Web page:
The meat I eat for dinner must be hung up for a week
My best friend, he shoots water rats and feeds them to his geese
Don't you think there's a place for you in between the sheets?

Come on now, baby
We can build a home for three
Come on now, baby
Don't you wanna live with me?

A score of harebrained children they're locked in the nursery
They got earphone heads they got dirty necks they're so 20th century
They queue up for the bathroom 'round about 7:35
Don't you think we need a woman's touch to make it come alive?

You'd look good pram
Pushing down the high street
Come on now, honey
Don't you wanna live with me?

The servants they're so helpless now, the cook she is a whore
The butler has a place for her behind the pantry door
The maid, she's French, she's got no sense, she's found a crazy horse
And when she strips, the chauffeur flips, the footman's eyes get crossed

And don't you think there's a place for us
Right across the street
Don't you think there's a place for you
In between the sheets?

Yeah, come on now, baby
We can build a home for three
Come on now, baby
Don't you wanna live with me

5. Translate the following: Carpe Diem and Tempus Fugit. Which of these Latin phrases would you put with “Passionate Shepherd” and which would you put with “Nymph’s Reply”? 

6. Edmund Spenser wrote a letter to Sir Walter Raleigh defending and explaining his poem, The Faerie Queene, which was meant as an allegory to glorify Queen Elizabeth. Here’s the beginning of it. Do your best to paraphrase what he is saying here, as briefly as you can:  

Sir knowing how doubtfully all Allegories may be construed, and this booke of mine, which I have entituled the Faery Queene, being a continued Allegory, or darke conceit, I haue thought good aswell for auoyding of gealous opinions and misco[n]structions, as also for your better light in reading thereof, (being so by you commanded) to discouer vnto you the general intention and meaning, which in the whole course thereof I haue fashioned, without expressing of any particular purposes or by accidents therein occasioned. The generall end therefore of all the booke is to fashion a gentleman or noble person in vertuous and gentle discipline: Which for that I conceiued shoulde be most plausible and pleasing, being coloured with an historicall fiction, the which the most part of men delight to read, rather for variety of matter, then for profite of the ensample: I chose the historye of king Arthure, as most fitte for the excellency of his person being made famous by many mens former workes, and also furthest from the daunger of enuy, and suspition of present time. In which I haue followed all the antique Poets historicall, first Homere, who in the Persons of Agamemnon and Vlysses hath ensampled a good gouernour and a vertuous man, the one in his Ilias, the other in his Odysseis: then Virgil, whose like intention was to doe in the person of Aeneas: after him Ariosto comprised them both in his Orlando: and lately Tasso disseuered them againe, and formed both parts in two persons, namely that part which they in Philosophy call Ethice, or vertues of a priuate man, coloured in his Rinaldo: The other named Politice in his Godfredo. By ensample of which excellente Poets, I labour to pourtraict in Arthure, before he was king, the image of a braue knight, perfected in the twelue morall vertues, as Aristotle hath deuised, the which is the purpose of these first twelue bookes: which if I finde to be well accepted, I may be perhaps encoraged, to frame the other part of polliticke vertues in his person, after that hee came to be king. To some I know this Methode will seeme displeasaunt, which had rather haue good discipline deliuered plainly in way of precepts, or sermoned at large, as they vse, then thus clowdily enrapped in Allegoricall deuises. But such, me seeme, should be satisfide with the vse of these dayes seeing all things accounted by their showes, and nothing esteemed of, that is not delightfull and pleasing to commune sence.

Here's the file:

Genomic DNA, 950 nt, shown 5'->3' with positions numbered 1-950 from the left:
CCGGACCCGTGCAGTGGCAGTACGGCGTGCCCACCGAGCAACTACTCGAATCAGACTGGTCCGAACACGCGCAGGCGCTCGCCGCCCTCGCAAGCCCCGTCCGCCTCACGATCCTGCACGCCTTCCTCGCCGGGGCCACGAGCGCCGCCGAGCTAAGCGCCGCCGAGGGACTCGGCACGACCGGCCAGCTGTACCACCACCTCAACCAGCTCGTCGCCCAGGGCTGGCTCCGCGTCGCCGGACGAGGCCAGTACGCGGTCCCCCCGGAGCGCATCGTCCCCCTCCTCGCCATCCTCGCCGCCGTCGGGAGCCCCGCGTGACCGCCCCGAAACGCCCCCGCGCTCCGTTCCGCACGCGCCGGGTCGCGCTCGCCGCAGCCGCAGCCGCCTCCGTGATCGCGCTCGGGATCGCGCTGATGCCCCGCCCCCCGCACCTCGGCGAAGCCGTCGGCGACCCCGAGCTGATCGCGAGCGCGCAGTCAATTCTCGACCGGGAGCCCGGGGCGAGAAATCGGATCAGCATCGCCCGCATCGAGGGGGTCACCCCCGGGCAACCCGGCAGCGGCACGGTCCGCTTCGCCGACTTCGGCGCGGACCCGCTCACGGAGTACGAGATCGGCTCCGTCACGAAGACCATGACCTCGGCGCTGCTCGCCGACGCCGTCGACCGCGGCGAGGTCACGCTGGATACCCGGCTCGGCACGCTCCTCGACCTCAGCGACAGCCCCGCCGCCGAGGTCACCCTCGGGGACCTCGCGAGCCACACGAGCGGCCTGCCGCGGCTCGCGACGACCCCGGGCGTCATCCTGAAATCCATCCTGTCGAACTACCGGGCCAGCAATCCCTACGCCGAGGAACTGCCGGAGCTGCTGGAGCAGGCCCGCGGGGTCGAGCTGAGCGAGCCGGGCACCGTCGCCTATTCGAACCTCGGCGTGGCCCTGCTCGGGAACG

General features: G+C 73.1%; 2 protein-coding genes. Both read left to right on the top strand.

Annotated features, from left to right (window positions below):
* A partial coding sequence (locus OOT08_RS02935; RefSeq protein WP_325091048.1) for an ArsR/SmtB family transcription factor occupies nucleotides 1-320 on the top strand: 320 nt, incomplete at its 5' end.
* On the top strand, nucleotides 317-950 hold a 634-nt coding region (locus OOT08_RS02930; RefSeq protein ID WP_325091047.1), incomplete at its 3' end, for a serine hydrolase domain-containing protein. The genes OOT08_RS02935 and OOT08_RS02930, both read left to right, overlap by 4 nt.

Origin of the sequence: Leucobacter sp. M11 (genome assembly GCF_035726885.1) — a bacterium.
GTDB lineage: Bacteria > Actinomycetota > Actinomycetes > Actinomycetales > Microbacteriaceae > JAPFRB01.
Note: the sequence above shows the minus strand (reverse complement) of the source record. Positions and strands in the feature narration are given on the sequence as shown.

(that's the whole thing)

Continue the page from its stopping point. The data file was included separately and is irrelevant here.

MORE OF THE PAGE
7. We learn in the textbook (p 154) that Edmund Spenser was paid 50 pounds a year by Queen Elizabeth, to write poetry. This equates to roughly $20,000 per year in modern money. The Poet Laureate of the United States of America, currently, is paid $35,000/year plus $5000 travel expenses. Years ago, this was enough to live on, but the salary has not increased over time, and now it's really not. Should the official poet of the country be paid more? Should countries have official poets? Is this a worthwhile expense for taxpayers?

8. What aspect of Thomas More's imagined perfect society, Utopia, do you think it would be most difficult to implement?